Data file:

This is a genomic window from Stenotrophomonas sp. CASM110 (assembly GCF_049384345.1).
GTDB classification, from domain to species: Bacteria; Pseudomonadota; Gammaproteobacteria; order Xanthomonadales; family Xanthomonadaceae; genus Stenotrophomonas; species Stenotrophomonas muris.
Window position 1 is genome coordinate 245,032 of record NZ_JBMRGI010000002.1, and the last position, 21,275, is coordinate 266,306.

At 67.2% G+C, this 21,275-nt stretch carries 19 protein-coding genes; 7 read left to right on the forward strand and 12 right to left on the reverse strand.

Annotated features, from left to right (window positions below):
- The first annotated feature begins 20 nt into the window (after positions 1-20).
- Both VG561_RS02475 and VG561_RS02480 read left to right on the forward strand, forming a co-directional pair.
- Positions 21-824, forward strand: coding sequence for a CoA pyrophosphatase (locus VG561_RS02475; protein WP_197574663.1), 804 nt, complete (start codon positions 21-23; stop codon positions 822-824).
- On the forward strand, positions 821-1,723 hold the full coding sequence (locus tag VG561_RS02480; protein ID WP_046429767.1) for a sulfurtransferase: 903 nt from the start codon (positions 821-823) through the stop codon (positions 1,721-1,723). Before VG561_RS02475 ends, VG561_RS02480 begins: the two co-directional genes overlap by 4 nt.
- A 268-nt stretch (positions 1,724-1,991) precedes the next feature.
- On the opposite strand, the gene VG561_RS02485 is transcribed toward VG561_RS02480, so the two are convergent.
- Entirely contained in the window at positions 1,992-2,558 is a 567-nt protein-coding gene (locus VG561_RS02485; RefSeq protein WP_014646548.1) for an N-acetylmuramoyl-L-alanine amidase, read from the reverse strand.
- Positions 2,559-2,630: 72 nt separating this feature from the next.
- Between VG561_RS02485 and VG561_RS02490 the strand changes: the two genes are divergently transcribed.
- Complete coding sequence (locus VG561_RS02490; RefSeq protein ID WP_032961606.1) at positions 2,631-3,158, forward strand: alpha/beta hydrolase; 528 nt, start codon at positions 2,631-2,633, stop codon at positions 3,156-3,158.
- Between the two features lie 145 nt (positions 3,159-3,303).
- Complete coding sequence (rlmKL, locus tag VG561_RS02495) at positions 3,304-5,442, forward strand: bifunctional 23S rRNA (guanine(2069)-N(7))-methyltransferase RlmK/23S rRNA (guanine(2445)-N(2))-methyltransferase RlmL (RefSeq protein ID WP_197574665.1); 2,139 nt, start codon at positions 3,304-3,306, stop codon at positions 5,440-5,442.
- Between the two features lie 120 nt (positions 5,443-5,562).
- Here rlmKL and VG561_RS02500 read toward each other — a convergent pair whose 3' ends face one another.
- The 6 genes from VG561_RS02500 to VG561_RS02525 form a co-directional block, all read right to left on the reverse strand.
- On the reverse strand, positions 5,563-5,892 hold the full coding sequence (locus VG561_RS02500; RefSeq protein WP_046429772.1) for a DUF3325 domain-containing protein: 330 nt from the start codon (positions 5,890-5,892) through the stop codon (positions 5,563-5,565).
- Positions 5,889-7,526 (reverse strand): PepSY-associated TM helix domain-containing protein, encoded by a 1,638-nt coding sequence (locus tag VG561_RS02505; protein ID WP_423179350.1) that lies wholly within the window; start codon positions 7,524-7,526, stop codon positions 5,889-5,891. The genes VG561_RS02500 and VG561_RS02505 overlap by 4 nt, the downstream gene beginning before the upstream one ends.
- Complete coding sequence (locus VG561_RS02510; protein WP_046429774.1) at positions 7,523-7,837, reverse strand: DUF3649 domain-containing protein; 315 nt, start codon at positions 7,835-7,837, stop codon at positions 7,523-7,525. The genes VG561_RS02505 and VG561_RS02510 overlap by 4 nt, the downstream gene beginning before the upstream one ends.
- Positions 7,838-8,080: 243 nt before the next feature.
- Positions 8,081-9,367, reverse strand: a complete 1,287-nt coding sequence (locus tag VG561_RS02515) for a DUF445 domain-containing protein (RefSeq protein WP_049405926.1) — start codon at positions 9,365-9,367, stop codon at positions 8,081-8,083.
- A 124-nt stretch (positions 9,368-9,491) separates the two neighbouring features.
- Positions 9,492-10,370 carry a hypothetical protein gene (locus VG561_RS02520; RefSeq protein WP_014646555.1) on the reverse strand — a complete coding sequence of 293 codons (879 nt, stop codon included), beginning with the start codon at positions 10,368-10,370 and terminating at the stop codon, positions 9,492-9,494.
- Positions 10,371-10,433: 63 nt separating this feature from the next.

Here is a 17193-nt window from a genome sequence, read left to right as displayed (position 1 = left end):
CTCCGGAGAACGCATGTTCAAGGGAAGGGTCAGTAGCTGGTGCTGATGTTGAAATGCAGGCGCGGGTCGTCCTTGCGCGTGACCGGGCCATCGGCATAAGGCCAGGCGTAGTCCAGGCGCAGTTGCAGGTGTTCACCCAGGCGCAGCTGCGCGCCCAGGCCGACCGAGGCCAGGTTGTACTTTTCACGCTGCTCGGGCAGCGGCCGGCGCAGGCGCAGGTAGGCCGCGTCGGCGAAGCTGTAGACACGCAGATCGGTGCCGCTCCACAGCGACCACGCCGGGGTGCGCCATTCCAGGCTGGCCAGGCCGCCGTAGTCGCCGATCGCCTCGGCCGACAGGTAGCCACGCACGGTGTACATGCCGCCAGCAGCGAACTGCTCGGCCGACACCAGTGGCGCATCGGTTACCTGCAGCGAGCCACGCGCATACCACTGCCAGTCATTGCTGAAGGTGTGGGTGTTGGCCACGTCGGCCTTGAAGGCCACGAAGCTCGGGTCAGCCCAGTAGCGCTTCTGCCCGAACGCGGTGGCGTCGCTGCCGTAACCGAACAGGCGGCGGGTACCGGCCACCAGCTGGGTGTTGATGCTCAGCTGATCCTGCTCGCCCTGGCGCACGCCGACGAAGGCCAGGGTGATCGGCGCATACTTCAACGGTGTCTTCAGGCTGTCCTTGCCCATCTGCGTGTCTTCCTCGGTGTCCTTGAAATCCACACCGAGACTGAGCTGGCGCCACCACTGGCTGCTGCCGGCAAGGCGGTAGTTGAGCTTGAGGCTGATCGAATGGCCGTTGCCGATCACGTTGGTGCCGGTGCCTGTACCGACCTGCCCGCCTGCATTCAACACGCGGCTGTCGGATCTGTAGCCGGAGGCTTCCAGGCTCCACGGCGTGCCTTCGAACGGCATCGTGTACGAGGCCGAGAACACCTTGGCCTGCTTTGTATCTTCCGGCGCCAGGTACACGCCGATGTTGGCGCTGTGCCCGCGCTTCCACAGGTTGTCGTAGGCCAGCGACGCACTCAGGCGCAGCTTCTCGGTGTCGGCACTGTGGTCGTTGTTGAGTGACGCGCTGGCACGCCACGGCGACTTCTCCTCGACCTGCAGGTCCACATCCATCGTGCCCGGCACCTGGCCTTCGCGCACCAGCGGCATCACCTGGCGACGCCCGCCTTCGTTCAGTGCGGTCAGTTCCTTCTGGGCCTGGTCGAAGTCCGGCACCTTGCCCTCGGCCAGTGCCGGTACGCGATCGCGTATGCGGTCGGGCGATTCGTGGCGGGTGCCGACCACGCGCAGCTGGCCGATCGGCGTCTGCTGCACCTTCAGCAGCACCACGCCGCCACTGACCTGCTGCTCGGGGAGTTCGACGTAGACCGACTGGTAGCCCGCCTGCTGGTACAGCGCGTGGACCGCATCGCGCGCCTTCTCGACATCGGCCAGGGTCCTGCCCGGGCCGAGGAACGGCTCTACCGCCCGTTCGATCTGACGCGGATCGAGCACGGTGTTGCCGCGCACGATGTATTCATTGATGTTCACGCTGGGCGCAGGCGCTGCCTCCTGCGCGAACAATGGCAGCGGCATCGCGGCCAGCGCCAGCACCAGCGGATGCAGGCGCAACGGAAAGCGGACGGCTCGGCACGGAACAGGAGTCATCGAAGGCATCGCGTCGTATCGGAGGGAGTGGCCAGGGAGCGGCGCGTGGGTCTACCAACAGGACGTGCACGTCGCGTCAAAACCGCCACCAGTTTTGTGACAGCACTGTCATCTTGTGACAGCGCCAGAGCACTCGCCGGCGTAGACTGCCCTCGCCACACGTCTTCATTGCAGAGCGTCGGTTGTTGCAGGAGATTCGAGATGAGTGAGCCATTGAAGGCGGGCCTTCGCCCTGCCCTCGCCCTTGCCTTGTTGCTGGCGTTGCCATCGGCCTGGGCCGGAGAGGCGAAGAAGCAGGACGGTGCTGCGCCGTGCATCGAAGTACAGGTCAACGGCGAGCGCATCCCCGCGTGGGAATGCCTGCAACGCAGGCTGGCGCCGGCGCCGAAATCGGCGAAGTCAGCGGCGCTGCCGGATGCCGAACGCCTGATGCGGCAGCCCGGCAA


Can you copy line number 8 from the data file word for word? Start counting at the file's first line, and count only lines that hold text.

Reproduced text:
- Positions 21-824, forward strand: coding sequence for a CoA pyrophosphatase (locus VG561_RS02475; protein WP_197574663.1), 804 nt, complete (start codon positions 21-23; stop codon positions 822-824).